The J Curve podcast: LatAm Power Women in Tech Series
To kick off LatAm Power Women in Tech here at The J Curve last week, I sat down with Izabel Gallera, partner at Canary, one of the leading early stage investors in Brazil, to talk people-first investing, the critical role of early-stage venture capital in the tech ecosystem, and Latin America as one of today’s most exciting emerging markets. Izabel’s background spans multiple industries, from banking to consumer goods to tech — a breadth of experience that deeply informs her approach to investment. Over the past three years at Canary as the first non-founding partner on their team, Izabel has witnessed firsthand the rapid change the Latin American tech market has undergone recently, and I’m excited to be able to share highlights of our conversation here:
Who is the “best founder,” from Canary’s perspective, and what is the framework of evaluating their potential?
As early-stage investors, Izabel and I both understand the critical importance of assessing founders’ individual potential. At this point in a company’s life cycle, Izabel explains, many of the metrics used to gauge a venture’s value, like a validated business model or product-market fit, do not exist yet. In the absence of hard data, founders’ expertise, talent, commitment, and approach are crucial determinants of a company’s potential. That understanding informs Izabel’s people-first approach to venture capital, focusing primarily on “getting to know and access and find quality talent, and very good people with ambition to build great businesses.” Experience successfully building and sustaining teams, capacity to inspire those around them, and ambition are key factors she looks for when evaluating a founder. This latter criteria is especially crucial for the Canary team: their “best founder” is one who has the vision, knowledge, and motivation to think big and build a business that becomes a major player in its field.
What are the ultimate turn-offs when Izabel talks to founders? What are the key mistakes Latin American entrepreneurs make when they talk to VCs in the region?
From receiving pitches from many different founders across diverse industries, Izabel notes two common major missteps in new founders’ initial discussions with venture capitalists: approaching investors with a sense of entitlement and insufficient track record of having built and developed their idea, and making a one-size-fits-all pitch that demonstrates a lack of knowledge about that specific investor and their priorities. Gallera cautions founders against assuming it’s enough to have graduated from a prestigious institution and have an interesting idea. Instead, show what you have created where you currently are, how you have developed your idea and what past experience informs your business strategy.
In addition, she stresses the vital importance of doing thorough pre-meeting research on investors one intends to approach, focusing one’s fundraising strategy on investors that are closely aligned with the venture’s value proposition and tailoring one’s pitch to investors’ particular interests. She urges founders to do their homework and understand who an investor is and what they value, as well as give real thought to why venture capital is well-suited to one’s specific business model — or why not.
What is the ‘right fund at the right time’ mindset?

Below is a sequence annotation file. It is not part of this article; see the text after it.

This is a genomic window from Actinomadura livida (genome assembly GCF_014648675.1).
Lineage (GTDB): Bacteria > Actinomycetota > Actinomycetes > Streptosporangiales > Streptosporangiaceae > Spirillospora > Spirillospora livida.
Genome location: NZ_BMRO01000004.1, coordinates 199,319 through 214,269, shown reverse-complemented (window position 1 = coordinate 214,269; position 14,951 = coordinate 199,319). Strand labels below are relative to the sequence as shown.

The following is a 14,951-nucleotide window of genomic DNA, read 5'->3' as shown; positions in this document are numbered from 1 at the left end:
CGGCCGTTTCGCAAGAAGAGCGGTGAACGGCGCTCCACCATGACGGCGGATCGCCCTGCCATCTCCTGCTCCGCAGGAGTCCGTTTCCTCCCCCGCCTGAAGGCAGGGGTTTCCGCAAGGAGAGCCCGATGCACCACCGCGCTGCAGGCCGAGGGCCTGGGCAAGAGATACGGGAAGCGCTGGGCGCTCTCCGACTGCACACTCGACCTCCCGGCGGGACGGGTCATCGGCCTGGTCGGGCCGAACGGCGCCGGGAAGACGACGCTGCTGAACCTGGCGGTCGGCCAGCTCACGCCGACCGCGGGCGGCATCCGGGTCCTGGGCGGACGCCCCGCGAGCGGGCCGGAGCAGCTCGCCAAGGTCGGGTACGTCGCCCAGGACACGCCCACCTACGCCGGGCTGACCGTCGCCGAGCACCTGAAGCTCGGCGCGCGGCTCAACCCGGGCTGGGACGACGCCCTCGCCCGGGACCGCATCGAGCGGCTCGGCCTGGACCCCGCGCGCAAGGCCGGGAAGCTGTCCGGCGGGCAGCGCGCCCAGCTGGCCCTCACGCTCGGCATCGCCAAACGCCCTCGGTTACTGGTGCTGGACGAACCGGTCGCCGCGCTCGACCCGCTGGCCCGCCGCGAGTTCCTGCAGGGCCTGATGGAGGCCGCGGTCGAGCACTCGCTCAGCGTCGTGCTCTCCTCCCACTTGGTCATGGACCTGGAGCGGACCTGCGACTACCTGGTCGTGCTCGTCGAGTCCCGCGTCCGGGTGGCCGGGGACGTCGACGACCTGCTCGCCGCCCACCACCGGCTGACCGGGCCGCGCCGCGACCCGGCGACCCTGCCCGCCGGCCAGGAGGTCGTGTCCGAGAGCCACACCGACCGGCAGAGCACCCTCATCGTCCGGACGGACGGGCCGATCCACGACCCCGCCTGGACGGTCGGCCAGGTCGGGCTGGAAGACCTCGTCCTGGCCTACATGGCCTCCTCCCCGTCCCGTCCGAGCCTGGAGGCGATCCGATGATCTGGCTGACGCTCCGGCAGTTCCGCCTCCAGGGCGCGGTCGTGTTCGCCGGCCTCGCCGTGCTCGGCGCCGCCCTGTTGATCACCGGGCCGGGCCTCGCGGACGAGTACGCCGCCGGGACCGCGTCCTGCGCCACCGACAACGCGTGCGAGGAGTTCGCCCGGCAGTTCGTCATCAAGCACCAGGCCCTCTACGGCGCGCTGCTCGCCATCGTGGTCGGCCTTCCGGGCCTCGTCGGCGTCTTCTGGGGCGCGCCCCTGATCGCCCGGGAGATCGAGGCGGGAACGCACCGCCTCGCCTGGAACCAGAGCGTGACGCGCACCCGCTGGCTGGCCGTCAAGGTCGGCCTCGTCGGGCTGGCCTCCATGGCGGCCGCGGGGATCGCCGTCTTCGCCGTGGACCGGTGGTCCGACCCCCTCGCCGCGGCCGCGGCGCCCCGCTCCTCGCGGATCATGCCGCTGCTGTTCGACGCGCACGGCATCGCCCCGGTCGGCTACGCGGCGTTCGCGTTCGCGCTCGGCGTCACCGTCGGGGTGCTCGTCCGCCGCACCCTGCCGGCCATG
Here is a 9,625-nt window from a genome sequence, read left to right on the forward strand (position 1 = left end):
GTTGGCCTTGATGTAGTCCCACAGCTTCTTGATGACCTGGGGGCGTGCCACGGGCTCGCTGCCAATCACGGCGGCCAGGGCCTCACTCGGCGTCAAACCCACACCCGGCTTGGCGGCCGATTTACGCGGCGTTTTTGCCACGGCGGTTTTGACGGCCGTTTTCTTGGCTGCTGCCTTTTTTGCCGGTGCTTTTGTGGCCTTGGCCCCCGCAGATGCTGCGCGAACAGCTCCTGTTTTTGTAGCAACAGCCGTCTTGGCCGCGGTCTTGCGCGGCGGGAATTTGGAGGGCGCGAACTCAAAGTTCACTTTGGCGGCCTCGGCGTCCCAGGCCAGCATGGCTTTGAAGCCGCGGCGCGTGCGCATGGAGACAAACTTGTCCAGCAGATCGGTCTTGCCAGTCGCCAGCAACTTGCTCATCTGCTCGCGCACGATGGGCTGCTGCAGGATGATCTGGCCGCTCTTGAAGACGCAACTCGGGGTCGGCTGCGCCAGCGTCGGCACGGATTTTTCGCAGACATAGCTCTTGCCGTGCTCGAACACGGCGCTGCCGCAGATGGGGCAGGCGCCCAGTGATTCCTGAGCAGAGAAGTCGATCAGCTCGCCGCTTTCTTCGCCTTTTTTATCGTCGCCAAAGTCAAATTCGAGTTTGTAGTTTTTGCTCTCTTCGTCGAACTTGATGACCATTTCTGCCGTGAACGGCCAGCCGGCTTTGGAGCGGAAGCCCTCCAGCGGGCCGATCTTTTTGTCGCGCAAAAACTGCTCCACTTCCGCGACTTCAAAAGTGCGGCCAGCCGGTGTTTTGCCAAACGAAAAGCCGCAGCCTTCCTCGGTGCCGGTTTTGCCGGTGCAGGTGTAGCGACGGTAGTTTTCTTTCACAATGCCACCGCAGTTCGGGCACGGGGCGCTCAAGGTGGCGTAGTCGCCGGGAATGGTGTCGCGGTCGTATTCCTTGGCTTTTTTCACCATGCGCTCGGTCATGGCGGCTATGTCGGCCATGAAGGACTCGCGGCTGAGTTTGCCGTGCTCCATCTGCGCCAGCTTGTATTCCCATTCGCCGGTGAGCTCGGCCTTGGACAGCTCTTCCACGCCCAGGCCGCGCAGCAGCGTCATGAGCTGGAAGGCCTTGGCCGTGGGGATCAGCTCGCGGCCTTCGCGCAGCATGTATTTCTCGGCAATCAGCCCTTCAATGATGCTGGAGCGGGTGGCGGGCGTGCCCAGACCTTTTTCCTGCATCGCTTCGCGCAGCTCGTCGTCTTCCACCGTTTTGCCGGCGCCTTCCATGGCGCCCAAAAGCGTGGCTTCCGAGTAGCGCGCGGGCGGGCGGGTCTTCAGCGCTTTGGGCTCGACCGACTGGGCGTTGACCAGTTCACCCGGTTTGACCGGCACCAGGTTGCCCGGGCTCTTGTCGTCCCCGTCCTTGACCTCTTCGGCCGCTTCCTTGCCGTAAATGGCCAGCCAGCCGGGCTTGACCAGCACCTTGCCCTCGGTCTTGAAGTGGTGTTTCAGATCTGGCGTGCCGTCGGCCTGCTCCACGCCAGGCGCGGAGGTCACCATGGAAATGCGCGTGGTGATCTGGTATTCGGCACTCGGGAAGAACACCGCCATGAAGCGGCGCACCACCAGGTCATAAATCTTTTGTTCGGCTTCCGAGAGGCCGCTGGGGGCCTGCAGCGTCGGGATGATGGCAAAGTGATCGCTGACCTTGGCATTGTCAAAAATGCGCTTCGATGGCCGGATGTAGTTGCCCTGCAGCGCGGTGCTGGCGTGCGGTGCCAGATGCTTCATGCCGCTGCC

Speaking of the importance of focus to success on both the founder and the investor side, Gallera voices the centrality of Canary’s ‘right fund at the right time’ mindset to its investing strategy. This approach entails honing in on a specific stage in the business development life cycle and developing expertise in evaluating and guiding ventures at this juncture — in Canary’s case, the early stage. Defining one’s core business with intention and understanding one’s position in the investing ecosystem is critical to this framework: for instance, zero-to-one investors like Canary take on high initial risk that later-stage firms don’t need or want to, consolidating Canary’s role as the local partner for global investors. The aim here is to specialize and target — an approach founders should take as well in creating their fundraising strategy at different stages in their ventures’ development.
How can investors effectively use data to support investment decisions and reserve allocation?
Canary is distinguished in its field for its rigorous and systematic approach to incorporating data collection and analysis into its investment decision-making — something I was particularly looking forward to discussing with Izabel. Canary’s analysis framework looks at a set of over 40 criteria, divided into six main focus areas: 1) background of the team; 2) founder-market fit; 3) ambition; 4) sales ability; 5) reputation; and 6) skin in the game — how personally invested a founder and team are in the problem and solution identified by the venture. This framework serves to guide Canary’s evaluation and decision-making process; after gathering information through meeting with team members both together and individually, ventures are thoroughly evaluated and scored on each criterion. This highly structured process productively directs the firm’s decision-making process, providing a framework in which to comprehensively evaluate the qualitative, subjective information gathered at this early stage.
This theme of deeply understanding one’s context — in terms of a venture’s life stage, geography, and industry — ran through our conversation, and very much echoes my own experience in developing and executing successful early-stage investment strategy. Izabel sees ample opportunity in the emergent Latin American tech investing ecosystem, and I look forward to seeing where she and Canary go next.